GM executives said the new business unit will be led by former GM vice president of small car operations Mark Hogan, and will put a wide range of GM products and services, such as its BuyPower Web site and OnStar technology, under one roof, focused exclusively on positioning GM as a major e-commerce player.
GM executives said that this new group will allow them to focus on what they referred to as the "Generation I" group, which they defined as customers who are independent, informed, impatient, and demand immediate gratification. The company said they want to deliver products and services at "their pace and fast."
"The announcement of this e-commerce initiative signals a systems change for GM that puts customer relationship front and center," Ronald Zarrella, president of GM North America, told reporters and analysts.
For instance, Zarrella said the company will use its OnStar technology, an advanced safety and security system in the vehicle that automatically contacts a service person if an airbag goes off in a car or can provide the driver directions by automatically contacting a service advisor, to build a direct relationship in the car with the customer. Zarella added that OnStar is installed in 31 models today.
GM executives said they expect to grow its OnStar subscriber base from the existing 750,000 to 1 million by the end of 2000. They plan to do this by making OnStar a standard in some GM models and available as an option in others.
Building on its e-commerce strategy, Zarella also said the company has built a Web car, which will allow drivers to connect to the Internet via voice connectivity. GM said testing for the vehicle will take place this fall and expect the car to enter the market by the end of next year.
GM's chief operating officer Richard Wagoner said that the company's e-commerce approach is also heavily involved around partnerships, involving its local dealers. He added that GM is willing to work with the local dealerships to form these partnerships. The company said more alliances and partnerships will be announced in the next few months.
"We want to go after it [e-commerce] hard," he said.
Cambridge, Massachusetts-based Forrester Research said in the Internet economy, 33 percent of U.S. households are online and 13 percent of those online are transacting every month.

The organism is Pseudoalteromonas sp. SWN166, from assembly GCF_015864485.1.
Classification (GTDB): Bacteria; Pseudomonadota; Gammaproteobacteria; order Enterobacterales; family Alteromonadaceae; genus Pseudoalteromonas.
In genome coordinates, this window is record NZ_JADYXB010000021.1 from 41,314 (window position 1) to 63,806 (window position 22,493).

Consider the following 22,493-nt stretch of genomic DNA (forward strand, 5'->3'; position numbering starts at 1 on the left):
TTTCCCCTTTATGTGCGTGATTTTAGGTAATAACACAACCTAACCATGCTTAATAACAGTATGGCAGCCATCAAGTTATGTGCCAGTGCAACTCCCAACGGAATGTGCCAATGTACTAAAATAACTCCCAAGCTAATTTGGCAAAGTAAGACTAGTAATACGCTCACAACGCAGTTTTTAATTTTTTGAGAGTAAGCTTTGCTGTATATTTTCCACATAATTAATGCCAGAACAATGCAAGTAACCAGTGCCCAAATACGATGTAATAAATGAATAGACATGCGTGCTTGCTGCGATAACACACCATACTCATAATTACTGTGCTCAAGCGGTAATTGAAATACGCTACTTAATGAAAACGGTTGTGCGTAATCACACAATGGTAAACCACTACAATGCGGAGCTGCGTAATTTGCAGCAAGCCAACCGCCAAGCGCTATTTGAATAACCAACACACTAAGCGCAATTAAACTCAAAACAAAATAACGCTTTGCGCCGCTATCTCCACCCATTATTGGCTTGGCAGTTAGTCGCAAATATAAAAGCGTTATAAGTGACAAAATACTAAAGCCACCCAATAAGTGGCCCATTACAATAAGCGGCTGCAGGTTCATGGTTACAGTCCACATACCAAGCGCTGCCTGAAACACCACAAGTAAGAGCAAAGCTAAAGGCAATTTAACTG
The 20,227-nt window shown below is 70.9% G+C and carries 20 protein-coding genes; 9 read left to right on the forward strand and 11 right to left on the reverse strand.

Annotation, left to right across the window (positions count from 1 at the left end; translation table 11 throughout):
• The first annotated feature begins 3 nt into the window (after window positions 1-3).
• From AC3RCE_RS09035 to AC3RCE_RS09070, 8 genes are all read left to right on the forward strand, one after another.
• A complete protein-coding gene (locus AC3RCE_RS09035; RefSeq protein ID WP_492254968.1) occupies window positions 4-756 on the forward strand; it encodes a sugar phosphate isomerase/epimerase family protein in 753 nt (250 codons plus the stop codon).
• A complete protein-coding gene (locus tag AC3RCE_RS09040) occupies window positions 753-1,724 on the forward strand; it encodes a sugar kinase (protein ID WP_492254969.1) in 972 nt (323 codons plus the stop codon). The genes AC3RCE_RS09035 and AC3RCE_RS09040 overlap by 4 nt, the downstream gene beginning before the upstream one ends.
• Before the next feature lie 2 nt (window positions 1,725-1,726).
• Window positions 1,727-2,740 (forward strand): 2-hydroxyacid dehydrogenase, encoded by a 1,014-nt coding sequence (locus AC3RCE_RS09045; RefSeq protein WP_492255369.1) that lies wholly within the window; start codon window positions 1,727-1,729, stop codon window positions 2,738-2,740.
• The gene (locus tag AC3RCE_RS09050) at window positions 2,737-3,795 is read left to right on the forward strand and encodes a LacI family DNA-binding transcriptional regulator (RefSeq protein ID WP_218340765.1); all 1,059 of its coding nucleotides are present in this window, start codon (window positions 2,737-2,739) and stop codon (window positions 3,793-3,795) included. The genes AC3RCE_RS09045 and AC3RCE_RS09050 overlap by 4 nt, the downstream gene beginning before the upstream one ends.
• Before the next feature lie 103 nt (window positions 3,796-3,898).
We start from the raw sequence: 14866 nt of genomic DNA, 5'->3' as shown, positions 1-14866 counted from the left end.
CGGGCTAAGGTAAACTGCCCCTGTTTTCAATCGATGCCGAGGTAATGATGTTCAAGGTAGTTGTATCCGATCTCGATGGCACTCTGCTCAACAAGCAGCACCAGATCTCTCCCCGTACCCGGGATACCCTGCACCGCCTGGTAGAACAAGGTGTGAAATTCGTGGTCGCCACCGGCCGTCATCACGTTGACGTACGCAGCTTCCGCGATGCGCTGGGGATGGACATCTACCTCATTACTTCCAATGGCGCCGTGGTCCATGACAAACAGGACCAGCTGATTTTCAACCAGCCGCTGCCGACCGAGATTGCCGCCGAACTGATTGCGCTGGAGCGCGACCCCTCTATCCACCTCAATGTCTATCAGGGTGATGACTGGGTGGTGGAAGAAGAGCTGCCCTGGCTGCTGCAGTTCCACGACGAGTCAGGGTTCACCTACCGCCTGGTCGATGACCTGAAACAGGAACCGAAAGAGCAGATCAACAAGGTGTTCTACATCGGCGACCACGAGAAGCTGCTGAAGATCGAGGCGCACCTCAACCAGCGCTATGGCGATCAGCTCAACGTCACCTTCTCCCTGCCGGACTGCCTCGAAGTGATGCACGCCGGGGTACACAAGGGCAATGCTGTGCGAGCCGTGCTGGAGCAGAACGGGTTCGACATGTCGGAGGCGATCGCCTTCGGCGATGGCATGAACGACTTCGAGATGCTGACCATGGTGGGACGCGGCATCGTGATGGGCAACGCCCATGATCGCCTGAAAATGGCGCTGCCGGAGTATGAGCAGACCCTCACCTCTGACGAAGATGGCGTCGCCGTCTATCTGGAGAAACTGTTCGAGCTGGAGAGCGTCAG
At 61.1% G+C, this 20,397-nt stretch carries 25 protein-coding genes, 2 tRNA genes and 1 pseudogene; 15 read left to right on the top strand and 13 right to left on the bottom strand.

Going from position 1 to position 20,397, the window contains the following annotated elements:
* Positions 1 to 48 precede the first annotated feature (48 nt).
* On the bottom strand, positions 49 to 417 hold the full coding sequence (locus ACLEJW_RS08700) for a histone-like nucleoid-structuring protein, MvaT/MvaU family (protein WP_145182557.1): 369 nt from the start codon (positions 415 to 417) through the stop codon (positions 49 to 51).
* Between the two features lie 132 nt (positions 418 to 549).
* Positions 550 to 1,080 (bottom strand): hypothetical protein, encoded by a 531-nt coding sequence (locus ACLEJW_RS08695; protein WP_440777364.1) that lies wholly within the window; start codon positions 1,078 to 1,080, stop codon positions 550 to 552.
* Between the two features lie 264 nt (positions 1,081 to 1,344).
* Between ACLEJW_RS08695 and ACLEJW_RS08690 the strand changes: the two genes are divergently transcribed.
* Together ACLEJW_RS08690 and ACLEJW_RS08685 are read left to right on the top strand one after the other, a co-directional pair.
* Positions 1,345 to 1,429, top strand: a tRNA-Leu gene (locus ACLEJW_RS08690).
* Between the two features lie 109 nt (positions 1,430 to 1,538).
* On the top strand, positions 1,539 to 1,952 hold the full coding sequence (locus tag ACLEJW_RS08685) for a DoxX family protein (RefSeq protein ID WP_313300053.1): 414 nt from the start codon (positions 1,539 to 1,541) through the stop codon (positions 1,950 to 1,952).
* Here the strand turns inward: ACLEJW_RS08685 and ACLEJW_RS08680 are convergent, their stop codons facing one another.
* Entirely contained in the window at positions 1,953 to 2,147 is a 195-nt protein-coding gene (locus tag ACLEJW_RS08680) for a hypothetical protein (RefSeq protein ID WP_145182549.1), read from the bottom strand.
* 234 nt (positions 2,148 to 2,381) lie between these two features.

According to Forrester founder and president George Colony, GM needs to focus on the "high-income, high-optimistic" segment of the online population along with young adults, which the company needs to attack early on in its e-commerce strategy.
By 2003, 16 million cars will be sold in the United States and of that number, 8.5 million cars will either be purchased over the Internet or researched online, Colony said.
He added that GM will face four challenges in this space: harmonizing channels by bringing together local dealerships through partnerships and future alliances, branding itself early on to the online consumer GM is targeting, backend capabilities and whether or not GM can save 5 to 10 percent in materials and manufacturing to build a car on the backend via the Internet, and maintaining "deeply committed" executive leadership willing to drive its e-commerce strategy to success.
GM executives were very optimistic about gaining in this space and said they want to become a global leader in e-commerce.
e-GM's newly announced president Hogan said, "We're pretty convinced that we're going to transform the company to an Internet company."
Hogan added, "We also really have to engage our 15,000 dealers globally. We have to get them to work with us and we will work with them...We want to show a new face to our customer base. We want to attract the young buyers that haven't necessarily focused on us. We're going to put this team together at a very rapid pace."